Location: Produce Safety and Microbiology ResearchTitle: Proteolytic surface-shaving and serotype-dependent expression of SPI-1 invasion proteins in Salmonella enterica subspecies enterica
|Fagerquist, Clifton - Keith|
Submitted to: Frontiers in Nutrition
Publication Type: Peer Reviewed Journal
Publication Acceptance Date: 11/23/2018
Publication Date: 12/10/2018
Citation: Fagerquist, C.K., Zaragoza, W.J. 2018. Proteolytic surface-shaving and serotype-dependent expression of SPI-1 invasion proteins in Salmonella enterica subspecies enterica. Frontiers in Nutrition. 5:124. https://doi.org/10.3389/fnut.2018.00124.
Interpretive Summary: The outer envelope of a bacterial cell (whether membrane or cell wall) is the primary barrier (as well as interface) by which the microorganism interacts with its environment as well as any host it may happen to infect. As such, characterizing the outer bacterial surface can provide useful information about the microorganism as well as clues to its virulence in the case of pathogenic bacteria. This information, once obtained, can be used to develop targets for new vaccines as well as detection assays (e.g. monoclonal antibodies) that function by recognizing unique surface features. Surface-shaving is a technique by which surface-exposed biomolecules (usually proteins) are cleaved from the bacterial cell surface by enzymes and subsequently identified by liquid chromatography tandem mass spectrometry (LC-MS/MS). Proteolytic enzymes, such as trypsin, are used to cleave surface-exposed proteins. We have used this technique on three serovars/strains of Salmonella eneterica enterica (SEE): Newport, Kentucky and Thompson. We detected significant evidence for proteolytic flagella damage as well as evidence of up-regulation of flagella biosynthesis. Flagella play a critical role in the mobility, survival and virulence of SEE. Most significantly, secreted effector/invasion proteins were also detected for SEE Newport and Thompson strains. Exposure to trypsin appeared to trigger a rapid (< 15 minutes) biological invasion response. These effector/invasion proteins were not detected in the SEE Kentucky strain. It remains to be determined as to how SEE senses proteolytic damage to its flagella and whether this “sense” also results in certain SEE serovars mounting an invasion response.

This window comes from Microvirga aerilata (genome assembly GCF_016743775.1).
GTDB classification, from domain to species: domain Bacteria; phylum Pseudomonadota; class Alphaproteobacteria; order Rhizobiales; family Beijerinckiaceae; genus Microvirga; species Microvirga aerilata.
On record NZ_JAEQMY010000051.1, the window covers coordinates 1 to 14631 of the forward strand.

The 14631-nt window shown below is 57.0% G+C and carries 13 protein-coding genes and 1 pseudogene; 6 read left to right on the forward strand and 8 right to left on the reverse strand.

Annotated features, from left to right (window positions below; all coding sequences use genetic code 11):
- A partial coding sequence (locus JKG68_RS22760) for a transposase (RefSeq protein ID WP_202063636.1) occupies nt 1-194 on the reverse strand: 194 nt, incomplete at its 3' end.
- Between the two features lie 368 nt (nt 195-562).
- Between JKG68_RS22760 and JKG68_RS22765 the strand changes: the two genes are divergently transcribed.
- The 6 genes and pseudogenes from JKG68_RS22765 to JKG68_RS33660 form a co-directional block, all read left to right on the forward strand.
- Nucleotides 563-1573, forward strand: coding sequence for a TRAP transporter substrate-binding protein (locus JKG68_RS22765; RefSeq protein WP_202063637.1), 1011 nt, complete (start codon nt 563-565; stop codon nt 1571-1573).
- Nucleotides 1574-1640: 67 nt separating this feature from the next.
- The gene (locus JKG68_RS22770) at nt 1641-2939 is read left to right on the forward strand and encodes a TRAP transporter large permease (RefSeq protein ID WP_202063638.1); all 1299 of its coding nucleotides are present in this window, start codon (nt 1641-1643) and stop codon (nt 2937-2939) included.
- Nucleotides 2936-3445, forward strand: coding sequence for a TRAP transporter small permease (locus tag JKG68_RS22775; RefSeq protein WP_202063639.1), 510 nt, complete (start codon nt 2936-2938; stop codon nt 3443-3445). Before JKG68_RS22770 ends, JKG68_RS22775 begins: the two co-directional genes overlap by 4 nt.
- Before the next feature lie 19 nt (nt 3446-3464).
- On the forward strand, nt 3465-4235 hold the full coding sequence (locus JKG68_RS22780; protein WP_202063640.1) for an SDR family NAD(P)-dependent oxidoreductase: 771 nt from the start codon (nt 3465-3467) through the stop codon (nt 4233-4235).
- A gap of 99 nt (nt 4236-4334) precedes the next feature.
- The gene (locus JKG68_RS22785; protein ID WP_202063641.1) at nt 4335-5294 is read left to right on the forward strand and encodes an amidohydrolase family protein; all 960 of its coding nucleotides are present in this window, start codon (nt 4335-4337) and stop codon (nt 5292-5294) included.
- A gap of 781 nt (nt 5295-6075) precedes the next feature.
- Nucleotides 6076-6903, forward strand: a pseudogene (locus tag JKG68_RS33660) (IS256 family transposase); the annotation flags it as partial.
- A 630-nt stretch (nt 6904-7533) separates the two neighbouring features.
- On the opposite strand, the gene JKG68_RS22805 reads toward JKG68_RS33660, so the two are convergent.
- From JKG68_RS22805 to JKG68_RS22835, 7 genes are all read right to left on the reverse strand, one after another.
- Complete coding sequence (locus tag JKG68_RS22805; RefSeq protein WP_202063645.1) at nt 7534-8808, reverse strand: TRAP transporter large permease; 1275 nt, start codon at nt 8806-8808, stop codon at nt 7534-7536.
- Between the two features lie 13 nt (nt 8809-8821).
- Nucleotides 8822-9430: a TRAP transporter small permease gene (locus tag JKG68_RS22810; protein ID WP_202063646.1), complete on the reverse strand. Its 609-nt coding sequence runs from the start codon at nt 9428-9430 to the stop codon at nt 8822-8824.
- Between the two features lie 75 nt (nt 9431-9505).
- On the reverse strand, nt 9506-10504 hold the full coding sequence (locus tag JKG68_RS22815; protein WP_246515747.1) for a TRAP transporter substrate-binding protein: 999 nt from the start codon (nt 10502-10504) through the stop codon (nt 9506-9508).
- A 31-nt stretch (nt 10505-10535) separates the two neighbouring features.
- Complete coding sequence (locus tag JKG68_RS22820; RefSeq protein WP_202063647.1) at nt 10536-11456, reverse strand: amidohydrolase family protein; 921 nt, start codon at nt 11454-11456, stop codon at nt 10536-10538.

Technical Abstract: We performed proteolytic surface-shaving with trypsin on three strains/sevovars of Salmonella enterica enterica (SEE): Newport, Kentucky and Thompson. Surfaced-exposed proteins of live bacterial cells were digested for fifteen minutes. A separate twenty hour re-digestion was also performed on the supernatant of each shaving experiment to more completely digest protein fragments into detectable peptides for proteomic analysis by nano-liquid chromatography-electrospray ionization-Orbitrap mass spectrometry. Control samples (i.e. no trypsin during surface-shaving step) were also performed in parallel. We detected peptides of flagella proteins: FliC (filament), FliD (cap) and FlgL (hook-filament junction) as well as peptides of FlgM (anti-sigma28 factor), i.e. the negative regulator of flagella synthesis. For SEE Newport and Thompson, we detected Salmonella pathogenicity island 1 (SPI-1) secreted effector/invasion proteins: SipA, SipB, SipC and SipD, whereas no Sip proteins were detected in control samples. No Sip proteins were detected for SEE Kentucky (or its control) although sip genes were confirmed to be present. Our results may suggest a biological response (< 15 minutes) to proteolysis of live cells for these SEE strains and, in the case of Newport and Thompson, a possible invasion response.